Giorgio Squinzi, owner of the Italian adhesives business Mapei, has issued a damning verdict on Riccardo Riccò, admitted to hospital last weekend following what he reportedly admitted was a botched self-transfusion of blood stored in his fridge, likening the Italian cyclist's alleged actions to killing Aldo Sassi "a second time."
Sassi, who died shortly before Christmas after battling a brain tumour, was the founder and director of the Mapei Centre training and coaching facility used by cyclists including Cadel Evans and Ivan Basso, and despite illness took Riccò under his wing last November, as the 27-year-old prepared to return to his first full season back in the sport following his return last year from a 20-month ban for doping.
The 67-year-old Squinzi, himself a keen cyclist who still manages to clock up some 4,000 kilometres a year and whose business formerly sponsored the top-flight Mapei-Quickstep team, revealed in an interview published in yesterday’s print edition of the Gazzetta dello Sport that he had experienced misgivings from the start over Riccò attending the Mapei Centre, whose operations are firmly rooted in Sassi’s philosophy of a clean, drugs-free sport.
“We accepted following Riccò only out of respect for Sassi in the final months of his life,” Squinzi explained. “Indeed, I was pretty much against it. And Aldo knew that. I told him to let it go. But this was a personal challenge for Sassi. Something he believed in. Evidently, not everyone is equal. It’s like killing him a second time.”
Squinzi’s issues with Riccò, reports the newspaper, aren’t so much to do with the guilt by association that has been attached by some to the Mapei Centre, but rather the betrayal of trust in Sassi.
The businessman has sought to distance the Mapei Centre from Riccò, saying he “was a client: he came to us, undertook tests, he paid, and that’s it,” adding that the facility had never put itself forward as occupying the role of “testers,” and confirmed that it would co-operate in the criminal inquiry already initiated by the public prosecutor’s office in Riccò’s home city of Modena.
Investigators are reported to be sifting through Riccò’s mobile phone records in an attempt to reconstruct Riccò’s movements, particulary between Friday, when he was tested at the Mapei centre, and Saturday evening, when he fell ill. The suspicion is that Riccò, who remains in hospital, was not acting alone.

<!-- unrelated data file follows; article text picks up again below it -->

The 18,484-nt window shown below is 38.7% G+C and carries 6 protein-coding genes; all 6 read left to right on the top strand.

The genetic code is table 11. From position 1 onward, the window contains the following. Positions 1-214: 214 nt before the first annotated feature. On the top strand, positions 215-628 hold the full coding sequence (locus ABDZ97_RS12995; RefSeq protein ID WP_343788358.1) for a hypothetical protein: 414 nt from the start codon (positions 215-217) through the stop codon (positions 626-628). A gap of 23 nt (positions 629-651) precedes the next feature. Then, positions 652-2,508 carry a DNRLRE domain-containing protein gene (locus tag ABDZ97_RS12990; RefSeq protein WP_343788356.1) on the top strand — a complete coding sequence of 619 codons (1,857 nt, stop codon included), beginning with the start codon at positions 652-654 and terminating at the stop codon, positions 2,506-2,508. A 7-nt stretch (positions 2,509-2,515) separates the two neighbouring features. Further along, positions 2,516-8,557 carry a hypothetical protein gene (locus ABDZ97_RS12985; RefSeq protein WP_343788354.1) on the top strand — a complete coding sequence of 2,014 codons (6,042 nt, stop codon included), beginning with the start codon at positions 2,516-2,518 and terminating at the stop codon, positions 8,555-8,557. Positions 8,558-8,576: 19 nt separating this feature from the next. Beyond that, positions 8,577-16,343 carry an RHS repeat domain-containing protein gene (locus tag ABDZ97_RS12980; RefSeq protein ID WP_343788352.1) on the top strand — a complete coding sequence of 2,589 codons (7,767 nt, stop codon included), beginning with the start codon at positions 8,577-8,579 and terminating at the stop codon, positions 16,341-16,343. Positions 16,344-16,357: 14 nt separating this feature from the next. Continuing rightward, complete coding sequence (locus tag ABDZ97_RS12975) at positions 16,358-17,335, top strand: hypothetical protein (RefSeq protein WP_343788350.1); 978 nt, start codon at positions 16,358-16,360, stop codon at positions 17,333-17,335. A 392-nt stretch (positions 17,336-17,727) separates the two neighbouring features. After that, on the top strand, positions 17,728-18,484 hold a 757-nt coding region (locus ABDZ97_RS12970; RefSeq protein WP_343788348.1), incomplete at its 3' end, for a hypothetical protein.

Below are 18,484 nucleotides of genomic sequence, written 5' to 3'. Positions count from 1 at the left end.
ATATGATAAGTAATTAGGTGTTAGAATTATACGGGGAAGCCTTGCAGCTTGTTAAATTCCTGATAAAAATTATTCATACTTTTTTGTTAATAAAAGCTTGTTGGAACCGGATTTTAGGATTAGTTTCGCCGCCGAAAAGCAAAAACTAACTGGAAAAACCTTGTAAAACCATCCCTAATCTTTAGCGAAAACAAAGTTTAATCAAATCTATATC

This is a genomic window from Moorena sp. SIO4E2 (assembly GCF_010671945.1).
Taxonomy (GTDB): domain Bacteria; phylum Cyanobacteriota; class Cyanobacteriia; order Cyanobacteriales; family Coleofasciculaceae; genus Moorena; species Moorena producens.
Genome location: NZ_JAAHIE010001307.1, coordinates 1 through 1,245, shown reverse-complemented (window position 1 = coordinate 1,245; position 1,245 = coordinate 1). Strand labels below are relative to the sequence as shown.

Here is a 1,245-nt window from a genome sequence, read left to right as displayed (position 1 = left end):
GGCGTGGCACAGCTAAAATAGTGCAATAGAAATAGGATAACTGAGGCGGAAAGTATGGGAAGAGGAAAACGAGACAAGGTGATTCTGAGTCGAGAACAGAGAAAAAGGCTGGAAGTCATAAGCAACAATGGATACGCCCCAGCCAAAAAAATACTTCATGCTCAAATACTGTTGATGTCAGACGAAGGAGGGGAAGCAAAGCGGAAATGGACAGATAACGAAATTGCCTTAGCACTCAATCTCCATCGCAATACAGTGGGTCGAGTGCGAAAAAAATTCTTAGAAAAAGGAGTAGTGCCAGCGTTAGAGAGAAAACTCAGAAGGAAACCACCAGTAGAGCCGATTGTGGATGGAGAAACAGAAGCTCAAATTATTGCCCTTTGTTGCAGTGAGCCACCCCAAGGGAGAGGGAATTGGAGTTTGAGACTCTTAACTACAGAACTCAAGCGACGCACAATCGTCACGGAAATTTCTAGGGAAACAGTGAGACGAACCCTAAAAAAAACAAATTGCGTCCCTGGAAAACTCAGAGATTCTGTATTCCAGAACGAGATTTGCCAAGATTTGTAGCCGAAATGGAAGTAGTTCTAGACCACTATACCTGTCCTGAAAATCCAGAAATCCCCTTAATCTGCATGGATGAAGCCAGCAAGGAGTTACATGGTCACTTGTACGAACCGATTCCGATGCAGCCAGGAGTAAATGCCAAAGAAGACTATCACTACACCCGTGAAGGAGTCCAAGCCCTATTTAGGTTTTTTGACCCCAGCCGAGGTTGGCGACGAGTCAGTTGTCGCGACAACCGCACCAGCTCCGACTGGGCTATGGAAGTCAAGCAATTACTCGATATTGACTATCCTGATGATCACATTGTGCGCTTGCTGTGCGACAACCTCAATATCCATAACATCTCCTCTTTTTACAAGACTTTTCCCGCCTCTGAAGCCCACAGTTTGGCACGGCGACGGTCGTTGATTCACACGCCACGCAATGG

Squinzi’s comments were published on the same day that Riccò’s team, Vancansoleil-DCM, announced that it had suspended the rider.
In a statement published on its website, the Netherlands-based ProTeam said: “Internal research results following the illness and rumors regarding Riccò has given the team suffcient reason to suspend Italian with immediate effect.
“Last Tuesday, the team started an urgent investigation following the hospitalisation of Riccardo Riccò. Three days later the results of this study brought the team to the conclusion that an immediate suspension of Riccò was required. The violation of internal regulations of the team and other indications justify this measure. Today Riccò received a registered letter on this matter.
”Besides the suspension the team has also put the working relationship with Riccò up for discussion, the team will of course follow appropriate legal route on this matter. The team can not prejudge but emphasizes that a zero-tolerance policy towards doping is practised.”
Vacansoleil-DCM was widely viewed as having taken a gamble on Riccò’s signing, and the team will also be awaiting with trepidation the result of an analysis of the B-sample of Spanish rider Ezequiel Mosquera, whom they signed from the now defunct Xacobeo-Galicia team shortly before it was revealed that the Spaniard had failed a test for hydroxyethyl starch during last September’s Vuelta, which he finished as runner-up to Liquigas rider Vincenzo Nibali.
Born in Scotland, Simon moved to London aged seven and now lives in the Oxfordshire Cotswolds with his miniature schnauzer, Elodie. He fell in love with cycling one Saturday morning in 1994 while living in Italy when Milan-San Remo went past his front door. A daily cycle commuter in London back before riding to work started to boom, he's been news editor at road.cc since 2009. Handily for work, he speaks French and Italian. He doesn't get to ride his Colnago as often as he'd like, and freely admits he's much more adept at cooking than fettling with bikes.